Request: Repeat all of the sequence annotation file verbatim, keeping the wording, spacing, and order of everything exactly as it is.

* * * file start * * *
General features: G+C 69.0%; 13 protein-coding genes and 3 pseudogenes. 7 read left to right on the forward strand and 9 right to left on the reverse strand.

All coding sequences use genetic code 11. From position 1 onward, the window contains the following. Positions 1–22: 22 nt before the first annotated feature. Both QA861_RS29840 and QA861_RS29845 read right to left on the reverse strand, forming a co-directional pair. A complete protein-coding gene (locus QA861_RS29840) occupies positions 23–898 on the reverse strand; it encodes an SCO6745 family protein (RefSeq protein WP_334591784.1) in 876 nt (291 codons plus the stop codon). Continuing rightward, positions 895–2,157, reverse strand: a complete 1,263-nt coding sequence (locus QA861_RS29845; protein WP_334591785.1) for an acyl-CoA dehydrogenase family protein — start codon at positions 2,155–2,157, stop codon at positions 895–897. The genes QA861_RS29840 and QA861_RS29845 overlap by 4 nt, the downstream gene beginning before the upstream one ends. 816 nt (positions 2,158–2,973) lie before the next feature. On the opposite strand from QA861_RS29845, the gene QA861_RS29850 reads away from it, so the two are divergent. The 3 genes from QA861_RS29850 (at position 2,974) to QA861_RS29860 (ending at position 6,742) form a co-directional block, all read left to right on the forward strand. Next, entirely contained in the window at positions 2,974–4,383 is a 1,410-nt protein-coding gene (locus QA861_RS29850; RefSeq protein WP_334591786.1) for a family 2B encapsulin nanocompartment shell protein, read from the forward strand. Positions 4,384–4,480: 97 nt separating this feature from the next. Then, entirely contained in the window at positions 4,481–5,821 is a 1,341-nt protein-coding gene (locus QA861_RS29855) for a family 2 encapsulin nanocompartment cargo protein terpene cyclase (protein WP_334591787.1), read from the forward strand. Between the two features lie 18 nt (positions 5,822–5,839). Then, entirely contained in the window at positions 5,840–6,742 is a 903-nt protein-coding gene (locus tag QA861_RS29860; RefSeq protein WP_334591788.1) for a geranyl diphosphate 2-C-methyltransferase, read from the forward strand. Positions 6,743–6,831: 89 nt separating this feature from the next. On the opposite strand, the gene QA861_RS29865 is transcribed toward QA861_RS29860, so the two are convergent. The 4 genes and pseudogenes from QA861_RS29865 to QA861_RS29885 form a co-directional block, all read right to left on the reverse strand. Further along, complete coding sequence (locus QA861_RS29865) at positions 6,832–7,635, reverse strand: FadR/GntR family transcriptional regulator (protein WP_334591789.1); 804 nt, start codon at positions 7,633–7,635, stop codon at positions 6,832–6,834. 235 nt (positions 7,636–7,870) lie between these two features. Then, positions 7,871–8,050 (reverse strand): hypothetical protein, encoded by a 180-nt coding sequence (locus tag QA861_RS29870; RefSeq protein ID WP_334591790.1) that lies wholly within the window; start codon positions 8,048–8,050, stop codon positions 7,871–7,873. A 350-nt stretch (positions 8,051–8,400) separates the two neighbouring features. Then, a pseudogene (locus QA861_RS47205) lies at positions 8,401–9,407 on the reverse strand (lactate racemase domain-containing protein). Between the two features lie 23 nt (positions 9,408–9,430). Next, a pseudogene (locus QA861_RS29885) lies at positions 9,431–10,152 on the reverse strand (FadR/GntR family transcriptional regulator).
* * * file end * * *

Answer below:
General features: G+C 69.0%; 13 protein-coding genes and 3 pseudogenes. 7 read left to right on the forward strand and 9 right to left on the reverse strand.

All coding sequences use genetic code 11. From position 1 onward, the window contains the following. Positions 1–22: 22 nt before the first annotated feature. Both QA861_RS29840 and QA861_RS29845 read right to left on the reverse strand, forming a co-directional pair. A complete protein-coding gene (locus QA861_RS29840) occupies positions 23–898 on the reverse strand; it encodes an SCO6745 family protein (RefSeq protein WP_334591784.1) in 876 nt (291 codons plus the stop codon). Continuing rightward, positions 895–2,157, reverse strand: a complete 1,263-nt coding sequence (locus QA861_RS29845; protein WP_334591785.1) for an acyl-CoA dehydrogenase family protein — start codon at positions 2,155–2,157, stop codon at positions 895–897. The genes QA861_RS29840 and QA861_RS29845 overlap by 4 nt, the downstream gene beginning before the upstream one ends. 816 nt (positions 2,158–2,973) lie before the next feature. On the opposite strand from QA861_RS29845, the gene QA861_RS29850 reads away from it, so the two are divergent. The 3 genes from QA861_RS29850 (at position 2,974) to QA861_RS29860 (ending at position 6,742) form a co-directional block, all read left to right on the forward strand. Next, entirely contained in the window at positions 2,974–4,383 is a 1,410-nt protein-coding gene (locus QA861_RS29850; RefSeq protein WP_334591786.1) for a family 2B encapsulin nanocompartment shell protein, read from the forward strand. Positions 4,384–4,480: 97 nt separating this feature from the next. Then, entirely contained in the window at positions 4,481–5,821 is a 1,341-nt protein-coding gene (locus QA861_RS29855) for a family 2 encapsulin nanocompartment cargo protein terpene cyclase (protein WP_334591787.1), read from the forward strand. Between the two features lie 18 nt (positions 5,822–5,839). Then, entirely contained in the window at positions 5,840–6,742 is a 903-nt protein-coding gene (locus tag QA861_RS29860; RefSeq protein WP_334591788.1) for a geranyl diphosphate 2-C-methyltransferase, read from the forward strand. Positions 6,743–6,831: 89 nt separating this feature from the next. On the opposite strand, the gene QA861_RS29865 is transcribed toward QA861_RS29860, so the two are convergent. The 4 genes and pseudogenes from QA861_RS29865 to QA861_RS29885 form a co-directional block, all read right to left on the reverse strand. Further along, complete coding sequence (locus QA861_RS29865) at positions 6,832–7,635, reverse strand: FadR/GntR family transcriptional regulator (protein WP_334591789.1); 804 nt, start codon at positions 7,633–7,635, stop codon at positions 6,832–6,834. 235 nt (positions 7,636–7,870) lie between these two features. Then, positions 7,871–8,050 (reverse strand): hypothetical protein, encoded by a 180-nt coding sequence (locus tag QA861_RS29870; RefSeq protein ID WP_334591790.1) that lies wholly within the window; start codon positions 8,048–8,050, stop codon positions 7,871–7,873. A 350-nt stretch (positions 8,051–8,400) separates the two neighbouring features. Then, a pseudogene (locus QA861_RS47205) lies at positions 8,401–9,407 on the reverse strand (lactate racemase domain-containing protein). Between the two features lie 23 nt (positions 9,408–9,430). Next, a pseudogene (locus QA861_RS29885) lies at positions 9,431–10,152 on the reverse strand (FadR/GntR family transcriptional regulator).